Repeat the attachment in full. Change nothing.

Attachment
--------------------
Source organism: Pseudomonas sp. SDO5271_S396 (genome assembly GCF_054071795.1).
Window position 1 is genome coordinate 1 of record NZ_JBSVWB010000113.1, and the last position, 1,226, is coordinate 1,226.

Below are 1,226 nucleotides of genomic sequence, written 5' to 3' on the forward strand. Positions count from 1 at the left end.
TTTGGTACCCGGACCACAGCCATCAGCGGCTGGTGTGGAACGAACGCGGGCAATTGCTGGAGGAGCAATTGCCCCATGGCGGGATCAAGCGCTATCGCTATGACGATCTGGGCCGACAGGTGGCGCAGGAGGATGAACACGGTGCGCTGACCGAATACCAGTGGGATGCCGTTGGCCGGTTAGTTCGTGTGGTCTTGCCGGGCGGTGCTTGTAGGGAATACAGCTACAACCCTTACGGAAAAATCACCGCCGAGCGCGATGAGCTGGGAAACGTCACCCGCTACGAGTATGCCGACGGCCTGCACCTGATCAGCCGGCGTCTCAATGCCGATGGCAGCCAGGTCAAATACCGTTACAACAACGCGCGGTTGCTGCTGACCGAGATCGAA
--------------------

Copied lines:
Source organism: Pseudomonas sp. SDO5271_S396 (genome assembly GCF_054071795.1).
Window position 1 is genome coordinate 1 of record NZ_JBSVWB010000113.1, and the last position, 1,226, is coordinate 1,226.

Below are 1,226 nucleotides of genomic sequence, written 5' to 3' on the forward strand. Positions count from 1 at the left end.
TTTGGTACCCGGACCACAGCCATCAGCGGCTGGTGTGGAACGAACGCGGGCAATTGCTGGAGGAGCAATTGCCCCATGGCGGGATCAAGCGCTATCGCTATGACGATCTGGGCCGACAGGTGGCGCAGGAGGATGAACACGGTGCGCTGACCGAATACCAGTGGGATGCCGTTGGCCGGTTAGTTCGTGTGGTCTTGCCGGGCGGTGCTTGTAGGGAATACAGCTACAACCCTTACGGAAAAATCACCGCCGAGCGCGATGAGCTGGGAAACGTCACCCGCTACGAGTATGCCGACGGCCTGCACCTGATCAGCCGGCGTCTCAATGCCGATGGCAGCCAGGTCAAATACCGTTACAACAACGCGCGGTTGCTGCTGACCGAGATCGAA